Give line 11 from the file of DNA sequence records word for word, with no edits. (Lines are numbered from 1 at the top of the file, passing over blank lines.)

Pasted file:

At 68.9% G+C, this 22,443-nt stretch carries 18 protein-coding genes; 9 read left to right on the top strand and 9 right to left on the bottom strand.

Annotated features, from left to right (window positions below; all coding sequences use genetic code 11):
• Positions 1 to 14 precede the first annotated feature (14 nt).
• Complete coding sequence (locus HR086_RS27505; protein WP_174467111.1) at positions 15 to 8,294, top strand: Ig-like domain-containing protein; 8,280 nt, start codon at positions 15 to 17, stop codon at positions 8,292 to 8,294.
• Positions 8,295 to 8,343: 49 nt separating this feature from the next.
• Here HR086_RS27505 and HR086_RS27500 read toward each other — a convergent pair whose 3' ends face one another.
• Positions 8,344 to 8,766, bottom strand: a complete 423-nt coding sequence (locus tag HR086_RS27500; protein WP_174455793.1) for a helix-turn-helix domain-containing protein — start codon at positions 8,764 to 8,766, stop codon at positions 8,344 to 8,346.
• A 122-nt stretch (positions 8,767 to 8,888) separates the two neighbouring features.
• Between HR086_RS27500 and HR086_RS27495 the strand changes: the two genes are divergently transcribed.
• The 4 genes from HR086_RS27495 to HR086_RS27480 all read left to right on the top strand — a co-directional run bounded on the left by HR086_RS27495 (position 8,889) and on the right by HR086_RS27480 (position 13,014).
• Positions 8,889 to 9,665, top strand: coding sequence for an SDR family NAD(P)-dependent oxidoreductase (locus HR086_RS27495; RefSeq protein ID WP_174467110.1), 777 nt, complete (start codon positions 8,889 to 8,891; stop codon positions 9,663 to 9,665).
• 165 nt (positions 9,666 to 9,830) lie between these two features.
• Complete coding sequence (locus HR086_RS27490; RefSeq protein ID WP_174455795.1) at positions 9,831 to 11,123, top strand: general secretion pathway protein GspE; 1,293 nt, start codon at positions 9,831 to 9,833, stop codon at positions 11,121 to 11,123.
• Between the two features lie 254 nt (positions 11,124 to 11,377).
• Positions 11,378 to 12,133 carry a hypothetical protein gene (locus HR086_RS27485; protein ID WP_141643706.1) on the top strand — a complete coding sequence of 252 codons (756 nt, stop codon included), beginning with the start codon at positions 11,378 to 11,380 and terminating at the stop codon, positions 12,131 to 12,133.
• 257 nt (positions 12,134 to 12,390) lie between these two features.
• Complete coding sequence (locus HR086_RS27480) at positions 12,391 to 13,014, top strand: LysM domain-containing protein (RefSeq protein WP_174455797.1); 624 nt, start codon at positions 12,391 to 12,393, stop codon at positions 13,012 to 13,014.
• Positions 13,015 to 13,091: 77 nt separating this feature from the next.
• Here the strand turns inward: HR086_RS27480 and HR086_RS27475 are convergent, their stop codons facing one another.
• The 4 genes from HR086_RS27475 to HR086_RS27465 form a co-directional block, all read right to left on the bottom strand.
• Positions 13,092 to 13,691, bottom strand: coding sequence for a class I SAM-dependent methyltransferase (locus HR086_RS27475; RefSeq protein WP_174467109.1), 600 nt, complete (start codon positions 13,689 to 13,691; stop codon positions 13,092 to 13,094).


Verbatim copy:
• Positions 8,889 to 9,665, top strand: coding sequence for an SDR family NAD(P)-dependent oxidoreductase (locus HR086_RS27495; RefSeq protein ID WP_174467110.1), 777 nt, complete (start codon positions 8,889 to 8,891; stop codon positions 9,663 to 9,665).